Newspaper Archive of
Mt. Pulaski , Illinois
July 13, 1961     Times
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July 13, 1961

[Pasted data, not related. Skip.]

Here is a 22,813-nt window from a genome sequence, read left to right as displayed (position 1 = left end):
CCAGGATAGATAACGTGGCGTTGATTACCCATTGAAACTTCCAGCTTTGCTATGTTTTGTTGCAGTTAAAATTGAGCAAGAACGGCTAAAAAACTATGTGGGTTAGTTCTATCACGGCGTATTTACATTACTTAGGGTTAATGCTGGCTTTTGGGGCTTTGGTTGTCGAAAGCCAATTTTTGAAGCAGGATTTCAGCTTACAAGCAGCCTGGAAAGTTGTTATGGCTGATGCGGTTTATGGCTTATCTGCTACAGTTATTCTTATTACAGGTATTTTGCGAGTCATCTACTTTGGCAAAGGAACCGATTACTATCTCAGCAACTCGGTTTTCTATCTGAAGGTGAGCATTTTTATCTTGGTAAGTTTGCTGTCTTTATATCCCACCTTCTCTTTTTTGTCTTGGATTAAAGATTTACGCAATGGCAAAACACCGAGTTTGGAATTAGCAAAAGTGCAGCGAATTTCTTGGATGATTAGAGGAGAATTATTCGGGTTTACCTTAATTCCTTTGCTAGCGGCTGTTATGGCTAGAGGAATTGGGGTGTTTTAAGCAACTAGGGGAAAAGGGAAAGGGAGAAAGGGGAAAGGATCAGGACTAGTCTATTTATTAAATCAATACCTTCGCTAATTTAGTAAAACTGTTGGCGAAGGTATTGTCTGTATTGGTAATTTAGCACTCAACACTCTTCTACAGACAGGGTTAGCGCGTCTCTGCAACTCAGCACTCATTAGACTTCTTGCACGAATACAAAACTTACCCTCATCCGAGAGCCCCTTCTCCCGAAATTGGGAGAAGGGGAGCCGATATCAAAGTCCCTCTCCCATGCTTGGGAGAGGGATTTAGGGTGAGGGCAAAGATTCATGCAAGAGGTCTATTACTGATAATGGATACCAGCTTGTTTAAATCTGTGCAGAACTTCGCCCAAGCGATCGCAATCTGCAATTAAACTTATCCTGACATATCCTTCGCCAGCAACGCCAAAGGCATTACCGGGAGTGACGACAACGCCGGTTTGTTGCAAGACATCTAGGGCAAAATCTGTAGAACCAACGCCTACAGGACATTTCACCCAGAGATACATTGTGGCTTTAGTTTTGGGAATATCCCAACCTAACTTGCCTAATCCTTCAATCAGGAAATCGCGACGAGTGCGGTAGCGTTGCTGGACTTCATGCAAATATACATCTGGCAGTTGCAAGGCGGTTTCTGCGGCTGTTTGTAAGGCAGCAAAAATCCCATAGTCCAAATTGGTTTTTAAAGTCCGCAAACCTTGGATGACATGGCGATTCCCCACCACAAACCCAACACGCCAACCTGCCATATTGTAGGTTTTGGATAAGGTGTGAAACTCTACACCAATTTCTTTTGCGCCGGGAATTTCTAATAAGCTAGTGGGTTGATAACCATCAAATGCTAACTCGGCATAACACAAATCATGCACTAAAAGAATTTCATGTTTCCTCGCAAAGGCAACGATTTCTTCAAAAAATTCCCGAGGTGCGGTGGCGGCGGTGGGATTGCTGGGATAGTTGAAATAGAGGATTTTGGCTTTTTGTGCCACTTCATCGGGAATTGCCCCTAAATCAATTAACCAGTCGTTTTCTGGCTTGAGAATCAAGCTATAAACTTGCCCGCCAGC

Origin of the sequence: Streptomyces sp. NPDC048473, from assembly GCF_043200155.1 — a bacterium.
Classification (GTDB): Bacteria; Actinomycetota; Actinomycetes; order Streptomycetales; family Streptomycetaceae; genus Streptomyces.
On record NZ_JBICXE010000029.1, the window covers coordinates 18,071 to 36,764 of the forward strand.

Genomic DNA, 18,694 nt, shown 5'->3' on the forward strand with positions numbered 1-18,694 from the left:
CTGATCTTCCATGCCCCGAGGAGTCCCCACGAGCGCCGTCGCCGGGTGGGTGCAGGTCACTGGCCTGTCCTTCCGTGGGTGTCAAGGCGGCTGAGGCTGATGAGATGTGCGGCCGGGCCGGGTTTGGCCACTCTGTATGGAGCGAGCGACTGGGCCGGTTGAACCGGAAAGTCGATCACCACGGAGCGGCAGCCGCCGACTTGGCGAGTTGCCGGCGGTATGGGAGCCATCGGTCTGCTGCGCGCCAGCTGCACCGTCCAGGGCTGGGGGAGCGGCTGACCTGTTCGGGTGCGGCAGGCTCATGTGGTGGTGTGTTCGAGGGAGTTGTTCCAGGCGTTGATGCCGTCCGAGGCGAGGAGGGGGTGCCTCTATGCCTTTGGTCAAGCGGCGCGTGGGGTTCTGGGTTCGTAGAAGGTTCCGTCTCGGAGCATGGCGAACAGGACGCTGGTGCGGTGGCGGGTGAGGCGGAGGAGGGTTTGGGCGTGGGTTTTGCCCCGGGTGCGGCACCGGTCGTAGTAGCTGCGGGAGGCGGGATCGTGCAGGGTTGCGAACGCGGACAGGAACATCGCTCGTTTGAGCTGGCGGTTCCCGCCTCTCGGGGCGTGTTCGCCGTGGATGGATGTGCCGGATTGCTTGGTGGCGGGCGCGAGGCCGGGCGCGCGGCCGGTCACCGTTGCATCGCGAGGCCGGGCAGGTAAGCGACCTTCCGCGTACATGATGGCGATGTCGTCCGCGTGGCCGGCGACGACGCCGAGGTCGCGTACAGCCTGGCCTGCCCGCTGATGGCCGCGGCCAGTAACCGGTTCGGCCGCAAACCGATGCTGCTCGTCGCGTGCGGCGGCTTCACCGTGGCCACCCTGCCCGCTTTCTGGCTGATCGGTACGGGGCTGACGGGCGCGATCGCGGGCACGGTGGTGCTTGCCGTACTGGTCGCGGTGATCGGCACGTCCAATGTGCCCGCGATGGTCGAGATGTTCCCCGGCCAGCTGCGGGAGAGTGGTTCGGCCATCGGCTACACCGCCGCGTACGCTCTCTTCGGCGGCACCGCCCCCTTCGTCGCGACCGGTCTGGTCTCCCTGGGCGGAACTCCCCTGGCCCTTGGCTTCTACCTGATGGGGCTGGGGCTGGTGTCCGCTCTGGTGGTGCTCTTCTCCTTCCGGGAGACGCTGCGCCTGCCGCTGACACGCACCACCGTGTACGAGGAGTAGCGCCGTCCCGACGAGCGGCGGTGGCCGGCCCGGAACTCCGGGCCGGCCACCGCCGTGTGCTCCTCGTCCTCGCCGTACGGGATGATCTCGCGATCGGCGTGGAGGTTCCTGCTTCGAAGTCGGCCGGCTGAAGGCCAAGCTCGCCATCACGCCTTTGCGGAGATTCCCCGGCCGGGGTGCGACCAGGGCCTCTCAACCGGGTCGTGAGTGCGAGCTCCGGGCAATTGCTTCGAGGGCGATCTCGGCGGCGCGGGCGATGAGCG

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-..SIL.TENNIAL EDITION (Times.News. Mr. Pulalk:L IlL) THURSDAY. JULY 13. 1961 Mount Pulaski 1892 News Items An Inland Town Of Yesteryear Back In 1870 Mount Pulaski was an inland town when C. F. Schafer found- ed his business in 1864, and it was not until eight years after- wards that the two railroads had been built and regular train service started. The older residents of the city would enjoy reading something from a Mount Pulaski newspaper when Mr. Schafer's business was still in its early years. From the Mount Pulaski Sent- inel, Saturday, July 30, 1870, and published by Francis M. Daulton, is taken a list of buisness firms of the city at that time that were advertisers in the paper, namely: E. A. Danner, clothing. Joseph J. Piatt, saddlery. J. M. Reitz, saddlery. Howard & Curtis, painters. Charles R. Capps, hardware, tinware, etc. S. Linn Beidler, drug store. John Zimmermann, furniture. Hund & Mayer, city exchange. Dan Laycock, saloon, billiards. Ebb. Capps, Mt. Pulaski Park. H. F. Lushbaugh, jewelry. Mrs. M. F. Atkisson, millinery, dressmaking. C. F. Schafer, hardware, tin- ware, etc. Mt. Pulaski Sentinel, printing. Kreig, Grosbernt & Huck, dry goods, clothing, notions. The above is only a small por- tion of the business represented in 1870. There was not much local news in this issue, but here are a few: Dr. Brien reports considerable sickness in the country. Mrs. L. A. Logan lectured in Capps' Hall Friday night on "Woman's Rights," there being a fair-sized audience present. Frank V. Nicholson of this place is a candidate for sheriff of Logan county, subject to the decision of the Republican coun- ty convention. Alex Beck has employed an- other barber. J. Capps & Son will now devote their entire time and attention to the nursery business. Sawyer & Co., will take posess- ion of the store of Capps & Son, Monday. Prof. O. Z. Hurd, leader of the Mount Pulaski Cornet Band, died suddenly from heart disease on July 21st. John O. Mason Was First White Child Born Here John Ogden Mason, son of Thomas and Elizabeth Mason, was born in Mt. Pulaski, Ill., July 21, 1837 -- the first white male child born in the village, which had only been established a few months, by Jabez Capps and friends he interested to come here from Springfield. His home during his entire life, which spanned a period of 76 years, 4 months and 2 days, has been in our midst. He has been a witness to all the changes in the progress of the community. After a lingering illness of sev- eral months, at 12:03 o'clock on the morning of Sunday, Nov. 28, 1913, at his home on North Wash- ington St., he passed from the early life  the last leaf upon his father's family tree. Responding to the call of his country in the time of her great need, he enlisted in Company B, 32d Illinois Infantry, in October, 1861. He served three years and knew a soldier's life. Mr. Mason took part in the Battle of Shiloh, in the Siege of Vicksburg, and was with Sheridan on his march to the sea. He was honorably discharged in the summer of 1864, disabled by sickness inci- dent to his army service. After his return from the Army he en- gaged in business in this city, and retired after about 25 years. Mr. Mason was gentle and to- tiring in disposition, affectionate In his home life, patriotic as a citizen, honorable in his deal- ings with his fellowmen, and: constant as a friend. Some of the older residents of Mt. Pulaski and vicinity read with considerable interest, items about friends of years ago. Here are a few taken from the Mount Pulaski Weekly News, Dec. 23, 1892, or 67 years ago. Jan.  1893, citizens of Mt. Pul- aski may vote either for or a- gainst transforming our village into a city. Lonnie Addleman, who has a nice situation as telegraph oper- ator at Barclay-on-the.Central, was in town Wednesday. Earl Capps and Harry Oyler, University of Illinois students, are home from Champaign to spend the holidays. Miss Clare Wemple is attend. ing, during the winter a ladies' seminary in Quincy. Enough snow has fallen dur- ing the week to give us a sem- blance of Christmas weather. Mrs. John D. Gillett, of Elkharl as is her custom, is remembering many friends with Christmas turkeys. Miss Julia Robinson goes to Terre Haute, Ind., for a holiday visit with Mrs. Madge Hager. Grandpa Jabez Capps is still confined to his home with la grippe. Miss Anna Weidenbacher is home from a happy visit with friends in Chillicothe. George W. and Adolph O. Von- derlieth are home from Attica, Ind., where the former made a stay of several weeks hoping for relief from rheumatic troubles. Miss Stella Snyder, who is at- tending the Aurora College of Stenography, will arrive home for the holidays. Mrs. John Zimmermann is vis- iting in Springfield with her dau- ghter, Mrs. Mary Metzger. Mr. and Mrs. Art Leslie and family are in Chicago to spend the holidays with friends. Holiday Time At Scroggin Olm House Goddard's Eureka Theater Co. at opera house tonight and Sat- urday. Christmas dance at opera house Monday, Dec. 26. Lew and Lotta Waters, at opera house Tuesday, Dec. 27. Minstrels next Thursday night, Dec. 29. Schubert Symphony Club and 1907. Left to right are: Della WashbUrn, ne Weidenbacher Rogers, Anna Snyder Aitchison, Lillian Aitchison TrapP, Shoup and E. O. Mayer. Jessie Snyder is: in wheel chair. f L il,- If you lived in Lincoln they would call it the Pulaski Road, and Mount Pulaski people would say Lincoln Road. This highway had always been heavily used. In the days when Mount Pulas- ki was founded in 1836, and Post. ville became the Logan County Seat, before it was re-located to this old hill, the highway be- tween the two points has been practically in the same location. From Mount Pulaski you would travel straight north over Salt Creek, to the old Pleasant Grove Methodist Church (torn down many years ago) and then turn west less than a half mile, going then in a northwesterly direction right on to what became Lincoln in the early 1850's. Mount Pulaski remained an in- land town until during the two railroads were bui here. The people then es, buggies, wagons, etc., means of transportation, drive between the two over 11 miles. You if you went to Lincoln on business, or, to cus, and were always glad you reached the on the west side of the the home of the late Downing. It was there horses got a rest from long trip. The tree many years ago. With the coming of the mobile, and t,e building of Route 121, the travel between the two cities about 15 minutes. If way tree stood there doubtless that anyone notice it. A great many years ago ered bridge spanned salt three miles north of . aski. LIVESTOCK HAULING (Fully Insured) BALI NG and SHE LLI NG BERTSCHI00 PHONE: BUFFALO 364-4269 CORNLAND, ILL. Lady Quartette at opera house Saturday night, Dec. 31. Mardi Gras Carnival and Bal Marque at opera house Monday night, Jan. 2. Party at Lushbaugh Home Last Friday evening at the home of Mr. and Mrs. Harmon F. Lushbaugh occurred one of those socials that those who were present like to remember. The party was given by the TCC's, and to say that those present enjoyed the evening, but faintly expresses their feelings. They voted Mr. and Mrs. Lushbaugh model entertainers. In the group were: Mr. and Mrs. George Huck, Mr. and Mrs. Harvey F. Gordon, Misses Emma Huck, Lizzie Zah, Hattie Shinne- man, Medora Seyfer, Inez Mathes Jane and Lavene Newton, Eva Mantle; and, Messrs. Will Saund- ers, Walter Lyons, Ted Lush- baugh, Maurice Myers, Frank Tollinger and Jesse Gordon. Lincoln-Pulaski Road Was Much Traveled Highway THIS SCENE REALLY TAKES ONE BACK to the old days when the dry goods store was a collec- tion of bolt goods, buttons and thread  the ladies making most of the garments for their sex. This scene is the late E O. Mayer & Co. dry goods store on the south side of the square in